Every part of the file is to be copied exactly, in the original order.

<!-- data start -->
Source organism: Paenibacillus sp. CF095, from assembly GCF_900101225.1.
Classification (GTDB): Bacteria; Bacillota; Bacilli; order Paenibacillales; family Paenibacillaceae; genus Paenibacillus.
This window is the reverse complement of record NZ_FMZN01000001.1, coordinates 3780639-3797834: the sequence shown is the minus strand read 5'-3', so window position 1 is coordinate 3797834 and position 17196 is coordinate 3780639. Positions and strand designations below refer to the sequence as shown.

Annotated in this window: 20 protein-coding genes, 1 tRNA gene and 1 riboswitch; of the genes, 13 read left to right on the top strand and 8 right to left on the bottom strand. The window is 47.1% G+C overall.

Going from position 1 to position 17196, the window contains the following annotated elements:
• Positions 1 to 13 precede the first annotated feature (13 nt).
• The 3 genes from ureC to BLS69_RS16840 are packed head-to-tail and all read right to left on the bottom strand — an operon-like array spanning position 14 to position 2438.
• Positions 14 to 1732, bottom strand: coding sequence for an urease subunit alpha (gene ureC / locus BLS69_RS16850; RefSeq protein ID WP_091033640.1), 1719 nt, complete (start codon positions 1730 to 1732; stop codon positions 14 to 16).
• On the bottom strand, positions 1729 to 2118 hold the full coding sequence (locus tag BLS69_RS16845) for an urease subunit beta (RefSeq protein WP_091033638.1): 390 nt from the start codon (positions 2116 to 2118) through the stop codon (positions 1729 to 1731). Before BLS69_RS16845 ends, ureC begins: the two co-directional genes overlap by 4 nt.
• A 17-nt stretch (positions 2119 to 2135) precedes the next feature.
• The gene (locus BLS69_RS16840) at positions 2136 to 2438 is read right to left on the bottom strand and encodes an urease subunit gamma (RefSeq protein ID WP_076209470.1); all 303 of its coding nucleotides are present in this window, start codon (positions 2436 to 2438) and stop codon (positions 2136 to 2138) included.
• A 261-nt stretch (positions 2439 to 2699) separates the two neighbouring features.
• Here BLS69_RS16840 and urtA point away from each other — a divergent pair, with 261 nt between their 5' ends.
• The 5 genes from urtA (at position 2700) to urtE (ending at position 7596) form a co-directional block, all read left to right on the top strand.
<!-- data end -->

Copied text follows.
Source organism: Paenibacillus sp. CF095, from assembly GCF_900101225.1.
Classification (GTDB): Bacteria; Bacillota; Bacilli; order Paenibacillales; family Paenibacillaceae; genus Paenibacillus.
This window is the reverse complement of record NZ_FMZN01000001.1, coordinates 3780639-3797834: the sequence shown is the minus strand read 5'-3', so window position 1 is coordinate 3797834 and position 17196 is coordinate 3780639. Positions and strand designations below refer to the sequence as shown.

Annotated in this window: 20 protein-coding genes, 1 tRNA gene and 1 riboswitch; of the genes, 13 read left to right on the top strand and 8 right to left on the bottom strand. The window is 47.1% G+C overall.

Going from position 1 to position 17196, the window contains the following annotated elements:
• Positions 1 to 13 precede the first annotated feature (13 nt).
• The 3 genes from ureC to BLS69_RS16840 are packed head-to-tail and all read right to left on the bottom strand — an operon-like array spanning position 14 to position 2438.
• Positions 14 to 1732, bottom strand: coding sequence for an urease subunit alpha (gene ureC / locus BLS69_RS16850; RefSeq protein ID WP_091033640.1), 1719 nt, complete (start codon positions 1730 to 1732; stop codon positions 14 to 16).
• On the bottom strand, positions 1729 to 2118 hold the full coding sequence (locus tag BLS69_RS16845) for an urease subunit beta (RefSeq protein WP_091033638.1): 390 nt from the start codon (positions 2116 to 2118) through the stop codon (positions 1729 to 1731). Before BLS69_RS16845 ends, ureC begins: the two co-directional genes overlap by 4 nt.
• A 17-nt stretch (positions 2119 to 2135) precedes the next feature.
• The gene (locus BLS69_RS16840) at positions 2136 to 2438 is read right to left on the bottom strand and encodes an urease subunit gamma (RefSeq protein ID WP_076209470.1); all 303 of its coding nucleotides are present in this window, start codon (positions 2436 to 2438) and stop codon (positions 2136 to 2138) included.
• A 261-nt stretch (positions 2439 to 2699) separates the two neighbouring features.
• Here BLS69_RS16840 and urtA point away from each other — a divergent pair, with 261 nt between their 5' ends.
• The 5 genes from urtA (at position 2700) to urtE (ending at position 7596) form a co-directional block, all read left to right on the top strand.